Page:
New Home Construction and Automation


Senior Member
With several of the top dog hardwired systems, the switch connects via low level (Cat5) cable and the actual switching is done in the wiring closet (usually the basement) at the Load Panels.

Best to do the whole thing up front to reduce double labor.

But, you probably could if you wired both high voltage and low voltage cable to the same outlet. Talk to your electrical inspector if they are ok with this as high and low usually don't mix unless there is a physical seperation.

Then, in the basement, wire each load home run to a central panel area. Initially, you will just have simple load boxes there. The switch location will be wired to the device.

Then, as money comes available, you can tie the high voltage together at the switch to make continuity to the lighting load. In the basement reroute the switched wire to a controller lighting load box.

You would now connect the low voltage lighting switches to the Cat5 wire. The Cat5 wire goes to the wiring closet to the lighting controller.

This is a lot of double work, but possible, depending on your electrical code.


Active Member
Considering the high cost of copper right now, you probably really want to pick a route and go with it. Trying to wire HV for multiple options will get very pricy very quick.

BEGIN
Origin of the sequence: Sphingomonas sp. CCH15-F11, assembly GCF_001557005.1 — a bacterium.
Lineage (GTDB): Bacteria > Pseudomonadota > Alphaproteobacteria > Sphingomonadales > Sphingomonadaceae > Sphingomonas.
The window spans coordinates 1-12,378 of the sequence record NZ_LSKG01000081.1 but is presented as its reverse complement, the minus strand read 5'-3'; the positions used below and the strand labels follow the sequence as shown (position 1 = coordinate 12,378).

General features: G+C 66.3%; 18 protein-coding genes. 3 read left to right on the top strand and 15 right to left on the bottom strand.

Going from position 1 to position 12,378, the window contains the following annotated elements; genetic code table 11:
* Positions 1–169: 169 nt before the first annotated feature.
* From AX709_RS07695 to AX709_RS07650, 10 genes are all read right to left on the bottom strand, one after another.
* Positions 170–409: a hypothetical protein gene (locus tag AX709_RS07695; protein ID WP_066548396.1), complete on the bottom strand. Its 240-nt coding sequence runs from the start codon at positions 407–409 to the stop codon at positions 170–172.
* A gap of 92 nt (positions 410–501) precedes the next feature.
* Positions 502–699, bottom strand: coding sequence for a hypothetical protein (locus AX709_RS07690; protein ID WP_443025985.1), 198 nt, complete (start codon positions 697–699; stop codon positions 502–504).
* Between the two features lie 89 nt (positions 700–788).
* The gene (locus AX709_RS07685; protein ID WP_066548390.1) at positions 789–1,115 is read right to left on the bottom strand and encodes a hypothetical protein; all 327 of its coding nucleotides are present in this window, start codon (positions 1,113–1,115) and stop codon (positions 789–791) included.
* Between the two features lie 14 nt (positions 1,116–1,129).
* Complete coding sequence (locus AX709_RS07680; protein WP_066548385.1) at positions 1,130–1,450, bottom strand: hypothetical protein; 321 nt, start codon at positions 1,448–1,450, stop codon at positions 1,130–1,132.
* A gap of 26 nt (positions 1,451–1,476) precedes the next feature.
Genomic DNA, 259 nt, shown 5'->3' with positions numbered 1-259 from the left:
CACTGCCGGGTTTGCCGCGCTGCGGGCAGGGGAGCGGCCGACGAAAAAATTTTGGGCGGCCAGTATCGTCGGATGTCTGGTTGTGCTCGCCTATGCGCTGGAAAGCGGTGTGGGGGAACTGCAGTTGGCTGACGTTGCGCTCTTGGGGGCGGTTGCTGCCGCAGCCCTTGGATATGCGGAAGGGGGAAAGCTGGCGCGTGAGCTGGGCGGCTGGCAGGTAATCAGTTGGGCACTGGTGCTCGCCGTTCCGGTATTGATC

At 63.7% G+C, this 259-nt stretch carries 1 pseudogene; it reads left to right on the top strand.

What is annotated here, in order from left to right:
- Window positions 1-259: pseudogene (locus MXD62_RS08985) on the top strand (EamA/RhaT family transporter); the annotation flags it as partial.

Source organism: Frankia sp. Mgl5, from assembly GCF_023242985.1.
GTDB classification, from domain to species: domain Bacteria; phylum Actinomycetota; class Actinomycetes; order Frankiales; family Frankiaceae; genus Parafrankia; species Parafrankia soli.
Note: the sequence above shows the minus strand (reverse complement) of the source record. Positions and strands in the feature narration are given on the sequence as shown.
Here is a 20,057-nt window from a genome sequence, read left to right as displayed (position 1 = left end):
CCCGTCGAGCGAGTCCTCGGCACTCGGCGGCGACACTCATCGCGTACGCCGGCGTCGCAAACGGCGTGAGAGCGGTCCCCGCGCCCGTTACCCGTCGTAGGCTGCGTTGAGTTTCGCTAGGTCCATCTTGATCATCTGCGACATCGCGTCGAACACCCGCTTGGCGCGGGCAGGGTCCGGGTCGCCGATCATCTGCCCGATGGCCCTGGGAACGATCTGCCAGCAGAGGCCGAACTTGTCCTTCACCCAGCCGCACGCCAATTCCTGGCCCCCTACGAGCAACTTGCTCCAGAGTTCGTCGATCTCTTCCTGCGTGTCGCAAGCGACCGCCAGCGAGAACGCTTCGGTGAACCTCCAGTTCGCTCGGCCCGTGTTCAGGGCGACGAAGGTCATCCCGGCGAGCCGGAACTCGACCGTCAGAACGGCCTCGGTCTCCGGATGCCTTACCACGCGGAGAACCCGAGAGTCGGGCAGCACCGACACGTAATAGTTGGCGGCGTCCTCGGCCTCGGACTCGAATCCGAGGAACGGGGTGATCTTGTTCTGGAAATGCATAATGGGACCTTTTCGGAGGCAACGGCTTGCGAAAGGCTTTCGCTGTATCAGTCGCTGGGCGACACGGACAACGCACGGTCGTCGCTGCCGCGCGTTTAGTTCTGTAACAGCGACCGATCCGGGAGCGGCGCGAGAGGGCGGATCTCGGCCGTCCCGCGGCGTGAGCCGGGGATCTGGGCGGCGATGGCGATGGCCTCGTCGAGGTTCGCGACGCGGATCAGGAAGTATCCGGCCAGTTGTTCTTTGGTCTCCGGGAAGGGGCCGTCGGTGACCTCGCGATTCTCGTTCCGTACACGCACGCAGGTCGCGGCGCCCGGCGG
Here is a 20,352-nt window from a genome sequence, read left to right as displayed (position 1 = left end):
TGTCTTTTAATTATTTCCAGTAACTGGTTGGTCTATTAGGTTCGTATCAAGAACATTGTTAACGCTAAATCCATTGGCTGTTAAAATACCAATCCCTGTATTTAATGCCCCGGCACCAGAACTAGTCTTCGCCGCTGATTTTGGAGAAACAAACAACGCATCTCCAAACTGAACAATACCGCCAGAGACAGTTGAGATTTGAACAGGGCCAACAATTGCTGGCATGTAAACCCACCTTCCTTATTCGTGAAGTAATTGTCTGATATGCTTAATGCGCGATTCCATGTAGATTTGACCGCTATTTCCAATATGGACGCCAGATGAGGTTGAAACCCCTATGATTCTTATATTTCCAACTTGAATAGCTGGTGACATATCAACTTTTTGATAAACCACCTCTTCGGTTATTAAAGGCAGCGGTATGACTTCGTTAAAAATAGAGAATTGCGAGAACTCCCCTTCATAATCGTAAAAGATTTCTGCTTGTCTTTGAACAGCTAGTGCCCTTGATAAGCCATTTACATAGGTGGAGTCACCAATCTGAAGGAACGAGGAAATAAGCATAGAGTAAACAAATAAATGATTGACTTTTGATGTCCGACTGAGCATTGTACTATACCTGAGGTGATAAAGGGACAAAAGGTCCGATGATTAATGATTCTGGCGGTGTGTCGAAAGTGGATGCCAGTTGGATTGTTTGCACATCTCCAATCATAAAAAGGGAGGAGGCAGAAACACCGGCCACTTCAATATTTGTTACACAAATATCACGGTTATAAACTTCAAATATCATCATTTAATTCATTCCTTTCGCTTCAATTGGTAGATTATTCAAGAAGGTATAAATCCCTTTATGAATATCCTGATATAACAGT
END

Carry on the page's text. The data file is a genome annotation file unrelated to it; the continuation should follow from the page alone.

So a summary:

Homerun Hardwire solutions

Vantage, Lutron, Clipsal C-Bus, Litetouch, etc...

Work well but you have to do it all in one shot (or sit in the dark in some places until you buy some more switches...)

Traditional Wire solutions

OnQ ALC, EDT i-Line

Can put it together a peice at a time as you go. Perhaps not the same quality level as the homerun stuff.


New Member
So are you guys saying that the homerun hardwire choices can't be traditionally ran? This would be only one run from a breaker to where the circuit is going to take place, then power daisy chained to all the applicable outlets/switches. Then I would make a run of Cat-5 from each outlet/switch to the LV control center.

What do you mean that the Traditional Wire Controllers aren't the same quality as the Homerun Hardwire?



Senior Member

No, they are different animals. Traditional implies romex carrying 120 to the fixture and switch. In the standard hardwire system you have a load center that does all of the switching dimming and you simply run romex from that load center to the fixture. Then you run cat 5 from that load center to wherever you want switches for control, but there is no switching of 120V outside of the the central load center. All of the logic is in thge central load panel and you use 'dumb' switches that simply tell the load center what to do. The load center is 120, not LV. The LV simply controls the switching/dimming modules in the load center.

The others we mentioned, ALC, EDT, allow you to wire and switch traditionally, and each switch has the logic in it. And those switches are connected voa cat5 to an automation panel.

Another advantage of the 'standard' homerun hardwire is you can put alot less holes and switches in the wall. For example, if you have a room with 4 loads, in a traditional system you need 4 switches in a 4 gang box. With the hardwire, you can put just 1 switch with 4 buttons.

Take a look at the Centralite LiteJet, a popular system. You can look at a wiring diagram which may help explain it better.


New Member
Thanks, now I finally got it through my thick skull. haha. It makes sense and narrows down the choices for how I want to do it.